Star in the Making: Senior maps out future goals, ambitions of preforming professionally

Raine Andrews, Photo Editor

The stage is dark.
The voices from the house begin to die down as the music starts to play.
Performers stand on the wings, waiting for their cues.
The curtain is lifted.
The show begins.
Senior Andrew Thompson said he involuntarily joined the theater department his freshman year.
“My parents actually forced me to do theater,” he said. “My mom said I had charisma [and] thought one day I was going to be a star.”
Thompson said the challenge of memorizing scripts originally kept him away from the department.
“I think [my] biggest fear going into theater [was] memorizing lines and the songs,” he said. “It’s like [memorizing] a monologue from Shakespeare, but normal conversation.”
Because of his outgoing personality, Thompson said he was able to land a role in a Blue Valley production during his freshman year.
“The first play I was cast in was ‘The Brothers’ Grimm Spectacularthon,’” he said. “I was the Frog King. It was an interesting experience.”
During his audition, Thompson said he was extremely nervous.
“I’m told the difference between an actor and an amateur is that the actor throws up before the audition and the amateur hurls during the audition,” he said. “If that is the test, then I’m destined to be a professional.”
Once he was a part of the theater department, Thompson said he was quickly introduced to choir.
“I was plucked from a bit stage appearance by [choir teacher] Marsha Moeller,” he said. “She changed my schedule, added choir and got me the coaching I needed. I was surprised to see such a diverse group of people in choir. There were dancers, cheerleaders, football players, actors, baseball players and even weight lifters. I found my voice and my friends that changed my school experience and my life.”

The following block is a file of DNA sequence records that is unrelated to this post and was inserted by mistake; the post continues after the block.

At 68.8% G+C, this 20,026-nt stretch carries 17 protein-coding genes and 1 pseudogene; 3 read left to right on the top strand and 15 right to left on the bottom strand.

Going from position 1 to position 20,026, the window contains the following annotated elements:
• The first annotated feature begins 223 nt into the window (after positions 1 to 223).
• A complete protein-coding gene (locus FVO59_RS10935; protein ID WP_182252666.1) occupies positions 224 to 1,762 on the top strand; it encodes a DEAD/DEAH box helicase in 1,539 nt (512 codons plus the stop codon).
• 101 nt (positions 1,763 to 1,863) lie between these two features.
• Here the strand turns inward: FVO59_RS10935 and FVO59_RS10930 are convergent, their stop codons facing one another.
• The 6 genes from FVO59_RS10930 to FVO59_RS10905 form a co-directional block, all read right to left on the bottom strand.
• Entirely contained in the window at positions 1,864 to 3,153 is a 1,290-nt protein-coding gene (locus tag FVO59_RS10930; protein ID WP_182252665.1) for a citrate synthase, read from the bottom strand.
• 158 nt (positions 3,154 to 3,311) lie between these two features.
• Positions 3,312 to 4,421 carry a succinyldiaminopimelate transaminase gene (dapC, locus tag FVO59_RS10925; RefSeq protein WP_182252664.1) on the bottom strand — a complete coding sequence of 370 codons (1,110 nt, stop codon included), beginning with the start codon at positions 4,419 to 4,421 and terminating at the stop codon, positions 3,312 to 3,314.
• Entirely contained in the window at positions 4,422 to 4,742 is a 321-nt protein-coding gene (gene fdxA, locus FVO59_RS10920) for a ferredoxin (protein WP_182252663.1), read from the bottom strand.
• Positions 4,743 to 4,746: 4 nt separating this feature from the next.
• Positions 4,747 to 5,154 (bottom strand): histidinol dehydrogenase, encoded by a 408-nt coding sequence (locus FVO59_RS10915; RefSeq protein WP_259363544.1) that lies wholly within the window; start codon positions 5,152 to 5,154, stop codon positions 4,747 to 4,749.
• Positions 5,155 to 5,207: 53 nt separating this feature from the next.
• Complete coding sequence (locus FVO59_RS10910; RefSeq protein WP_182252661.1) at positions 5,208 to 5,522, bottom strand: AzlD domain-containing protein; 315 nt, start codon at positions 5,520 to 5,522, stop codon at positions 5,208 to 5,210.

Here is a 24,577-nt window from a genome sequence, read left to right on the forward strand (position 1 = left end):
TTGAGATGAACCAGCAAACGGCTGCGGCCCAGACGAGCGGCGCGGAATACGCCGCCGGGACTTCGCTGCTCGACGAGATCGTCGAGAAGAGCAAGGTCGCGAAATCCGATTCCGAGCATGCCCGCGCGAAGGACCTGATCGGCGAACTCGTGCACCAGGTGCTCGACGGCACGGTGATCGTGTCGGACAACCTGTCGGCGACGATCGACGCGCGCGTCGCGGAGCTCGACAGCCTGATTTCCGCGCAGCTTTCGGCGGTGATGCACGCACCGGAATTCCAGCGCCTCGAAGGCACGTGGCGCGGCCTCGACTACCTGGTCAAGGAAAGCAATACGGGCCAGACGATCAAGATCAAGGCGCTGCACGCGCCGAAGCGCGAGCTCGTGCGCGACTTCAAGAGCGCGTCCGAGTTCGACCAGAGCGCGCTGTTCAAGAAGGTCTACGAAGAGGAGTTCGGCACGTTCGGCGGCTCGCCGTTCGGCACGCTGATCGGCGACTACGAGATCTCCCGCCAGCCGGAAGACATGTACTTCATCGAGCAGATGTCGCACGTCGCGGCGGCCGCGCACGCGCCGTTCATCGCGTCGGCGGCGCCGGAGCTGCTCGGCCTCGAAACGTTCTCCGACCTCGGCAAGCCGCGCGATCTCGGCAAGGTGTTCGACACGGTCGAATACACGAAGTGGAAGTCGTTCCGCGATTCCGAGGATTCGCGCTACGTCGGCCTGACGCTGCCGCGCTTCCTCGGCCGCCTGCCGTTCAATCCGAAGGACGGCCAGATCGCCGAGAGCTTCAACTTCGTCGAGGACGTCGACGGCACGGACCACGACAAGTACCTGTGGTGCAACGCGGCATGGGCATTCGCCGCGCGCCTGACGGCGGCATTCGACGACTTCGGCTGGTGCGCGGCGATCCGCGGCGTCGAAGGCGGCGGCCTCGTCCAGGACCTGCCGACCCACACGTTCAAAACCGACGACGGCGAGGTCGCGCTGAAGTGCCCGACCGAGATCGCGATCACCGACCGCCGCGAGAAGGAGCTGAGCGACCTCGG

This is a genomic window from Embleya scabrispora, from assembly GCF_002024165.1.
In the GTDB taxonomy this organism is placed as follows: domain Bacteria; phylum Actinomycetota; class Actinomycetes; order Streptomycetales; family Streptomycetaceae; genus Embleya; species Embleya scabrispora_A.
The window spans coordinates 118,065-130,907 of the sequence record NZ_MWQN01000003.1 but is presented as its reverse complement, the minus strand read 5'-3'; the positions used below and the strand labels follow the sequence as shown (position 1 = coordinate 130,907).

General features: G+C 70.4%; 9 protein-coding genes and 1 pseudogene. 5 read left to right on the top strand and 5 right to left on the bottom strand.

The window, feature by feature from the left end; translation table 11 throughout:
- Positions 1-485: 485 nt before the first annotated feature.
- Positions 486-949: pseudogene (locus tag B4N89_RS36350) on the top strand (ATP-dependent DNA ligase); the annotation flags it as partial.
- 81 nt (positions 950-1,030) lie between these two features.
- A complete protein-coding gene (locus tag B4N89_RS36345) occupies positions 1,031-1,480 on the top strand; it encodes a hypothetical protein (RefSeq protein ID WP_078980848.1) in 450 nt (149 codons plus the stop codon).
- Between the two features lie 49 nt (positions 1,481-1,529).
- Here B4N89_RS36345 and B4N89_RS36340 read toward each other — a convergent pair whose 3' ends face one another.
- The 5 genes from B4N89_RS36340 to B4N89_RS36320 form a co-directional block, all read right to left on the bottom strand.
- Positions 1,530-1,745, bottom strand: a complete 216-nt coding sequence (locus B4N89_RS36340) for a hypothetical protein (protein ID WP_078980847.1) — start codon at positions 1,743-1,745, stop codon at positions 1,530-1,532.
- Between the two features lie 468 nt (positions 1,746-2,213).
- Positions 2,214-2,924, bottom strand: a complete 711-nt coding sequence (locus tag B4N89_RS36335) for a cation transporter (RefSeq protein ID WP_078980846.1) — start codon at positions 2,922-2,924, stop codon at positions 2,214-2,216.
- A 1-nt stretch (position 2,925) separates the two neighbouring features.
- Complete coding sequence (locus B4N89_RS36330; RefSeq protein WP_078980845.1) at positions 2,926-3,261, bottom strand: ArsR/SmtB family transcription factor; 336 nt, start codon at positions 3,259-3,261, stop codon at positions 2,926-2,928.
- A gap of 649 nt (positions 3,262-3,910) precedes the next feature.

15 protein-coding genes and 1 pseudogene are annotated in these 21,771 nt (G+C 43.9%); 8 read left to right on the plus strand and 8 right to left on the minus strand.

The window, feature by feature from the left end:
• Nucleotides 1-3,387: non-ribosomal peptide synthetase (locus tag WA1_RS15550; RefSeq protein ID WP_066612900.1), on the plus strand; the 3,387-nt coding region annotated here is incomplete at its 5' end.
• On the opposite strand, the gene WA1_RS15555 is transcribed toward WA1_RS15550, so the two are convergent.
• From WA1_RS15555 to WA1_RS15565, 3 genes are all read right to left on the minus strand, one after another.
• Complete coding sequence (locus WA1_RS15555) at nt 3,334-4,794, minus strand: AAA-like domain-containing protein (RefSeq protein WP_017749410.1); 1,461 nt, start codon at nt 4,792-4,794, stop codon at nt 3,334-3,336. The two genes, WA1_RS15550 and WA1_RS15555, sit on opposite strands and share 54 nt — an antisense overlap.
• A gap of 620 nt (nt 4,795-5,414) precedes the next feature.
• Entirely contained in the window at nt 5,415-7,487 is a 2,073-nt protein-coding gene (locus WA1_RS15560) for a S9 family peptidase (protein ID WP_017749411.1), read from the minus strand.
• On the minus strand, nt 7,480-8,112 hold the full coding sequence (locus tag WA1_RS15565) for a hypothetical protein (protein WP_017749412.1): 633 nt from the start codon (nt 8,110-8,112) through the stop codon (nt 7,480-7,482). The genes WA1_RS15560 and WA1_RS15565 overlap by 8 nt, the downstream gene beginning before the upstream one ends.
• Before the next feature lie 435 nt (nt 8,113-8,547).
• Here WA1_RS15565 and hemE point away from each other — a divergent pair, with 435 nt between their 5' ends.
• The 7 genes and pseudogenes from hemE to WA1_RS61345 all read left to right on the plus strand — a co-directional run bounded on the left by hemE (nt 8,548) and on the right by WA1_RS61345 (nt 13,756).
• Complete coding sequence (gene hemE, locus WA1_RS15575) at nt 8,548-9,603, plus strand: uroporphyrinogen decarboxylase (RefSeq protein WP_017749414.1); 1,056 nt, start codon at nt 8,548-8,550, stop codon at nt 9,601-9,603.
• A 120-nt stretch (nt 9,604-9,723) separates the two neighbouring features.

After this, Thompson said he quickly fell in love with the experience and began performing in musicals such as “Beauty and the Beast,” “Crazy for You” and “Guys and Dolls.”
“I like musicals [more than plays],” Thompson said. “They seem more vibrant [because I think] singing is another form of expression. Singing in musical theater, for me, is like when you don’t have the right words to say.”
After high school, Thompson said he plans to continue his acting career by attending an arts college in New York to study musical theater and film.
“I applied to several colleges in New York, [but] I will be attending The American Musical and Dramatic Academy,” he said. “I only applied to schools in New York [because] I feel at my best when I’m there. We have a saying in our family that our favorite car is the one that stops when we hail it from the curb.”
Thompson said his parents were skeptical when he first told them of his plans to become a professional actor.
“When I told parents I planned to major in entertainment, they went bonkers,” he said. “I think they hoped it would just be a school activity. They were worried about me going into the field, but I told them I have a foolproof back up plan — my brother Alex’s couch.”
After three years, Thompson said his parents finally believed in his commitment.